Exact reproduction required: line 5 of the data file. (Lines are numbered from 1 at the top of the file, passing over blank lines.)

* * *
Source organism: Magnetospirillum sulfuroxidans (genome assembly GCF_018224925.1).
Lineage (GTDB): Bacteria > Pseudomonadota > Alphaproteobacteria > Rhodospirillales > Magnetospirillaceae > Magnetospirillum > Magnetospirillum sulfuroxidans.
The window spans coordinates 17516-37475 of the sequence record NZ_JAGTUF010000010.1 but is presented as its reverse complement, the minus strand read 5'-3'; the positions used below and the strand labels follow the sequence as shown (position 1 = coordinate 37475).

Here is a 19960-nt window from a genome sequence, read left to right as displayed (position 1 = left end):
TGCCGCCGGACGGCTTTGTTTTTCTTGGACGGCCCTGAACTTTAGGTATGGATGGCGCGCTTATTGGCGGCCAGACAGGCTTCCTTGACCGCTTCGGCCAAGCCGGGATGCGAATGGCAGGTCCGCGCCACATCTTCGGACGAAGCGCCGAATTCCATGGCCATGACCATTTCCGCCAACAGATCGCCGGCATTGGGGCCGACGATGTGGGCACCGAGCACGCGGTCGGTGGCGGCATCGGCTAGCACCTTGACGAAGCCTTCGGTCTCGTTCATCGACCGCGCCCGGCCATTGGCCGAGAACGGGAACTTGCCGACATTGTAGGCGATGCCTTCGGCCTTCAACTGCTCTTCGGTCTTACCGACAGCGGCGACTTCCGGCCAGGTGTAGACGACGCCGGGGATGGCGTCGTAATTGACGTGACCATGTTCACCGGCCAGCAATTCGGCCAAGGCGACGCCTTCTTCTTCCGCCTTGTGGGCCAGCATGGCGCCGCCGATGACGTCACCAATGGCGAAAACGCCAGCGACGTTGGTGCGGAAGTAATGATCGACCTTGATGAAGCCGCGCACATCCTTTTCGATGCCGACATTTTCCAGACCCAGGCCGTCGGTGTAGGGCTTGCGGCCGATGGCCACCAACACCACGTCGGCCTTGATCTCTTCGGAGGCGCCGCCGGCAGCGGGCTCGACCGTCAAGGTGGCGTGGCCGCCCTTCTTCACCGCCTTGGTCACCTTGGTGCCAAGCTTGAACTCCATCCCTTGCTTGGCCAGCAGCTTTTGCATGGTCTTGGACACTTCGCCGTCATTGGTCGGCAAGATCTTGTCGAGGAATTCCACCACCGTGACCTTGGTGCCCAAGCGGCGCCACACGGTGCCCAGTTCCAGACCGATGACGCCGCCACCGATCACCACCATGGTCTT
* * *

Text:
TGCCGCCGGACGGCTTTGTTTTTCTTGGACGGCCCTGAACTTTAGGTATGGATGGCGCGCTTATTGGCGGCCAGACAGGCTTCCTTGACCGCTTCGGCCAAGCCGGGATGCGAATGGCAGGTCCGCGCCACATCTTCGGACGAAGCGCCGAATTCCATGGCCATGACCATTTCCGCCAACAGATCGCCGGCATTGGGGCCGACGATGTGGGCACCGAGCACGCGGTCGGTGGCGGCATCGGCTAGCACCTTGACGAAGCCTTCGGTCTCGTTCATCGACCGCGCCCGGCCATTGGCCGAGAACGGGAACTTGCCGACATTGTAGGCGATGCCTTCGGCCTTCAACTGCTCTTCGGTCTTACCGACAGCGGCGACTTCCGGCCAGGTGTAGACGACGCCGGGGATGGCGTCGTAATTGACGTGACCATGTTCACCGGCCAGCAATTCGGCCAAGGCGACGCCTTCTTCTTCCGCCTTGTGGGCCAGCATGGCGCCGCCGATGACGTCACCAATGGCGAAAACGCCAGCGACGTTGGTGCGGAAGTAATGATCGACCTTGATGAAGCCGCGCACATCCTTTTCGATGCCGACATTTTCCAGACCCAGGCCGTCGGTGTAGGGCTTGCGGCCGATGGCCACCAACACCACGTCGGCCTTGATCTCTTCGGAGGCGCCGCCGGCAGCGGGCTCGACCGTCAAGGTGGCGTGGCCGCCCTTCTTCACCGCCTTGGTCACCTTGGTGCCAAGCTTGAACTCCATCCCTTGCTTGGCCAGCAGCTTTTGCATGGTCTTGGACACTTCGCCGTCATTGGTCGGCAAGATCTTGTCGAGGAATTCCACCACCGTGACCTTGGTGCCCAAGCGGCGCCACACGGTGCCCAGTTCCAGACCGATGACGCCGCCACCGATCACCACCATGGTCTT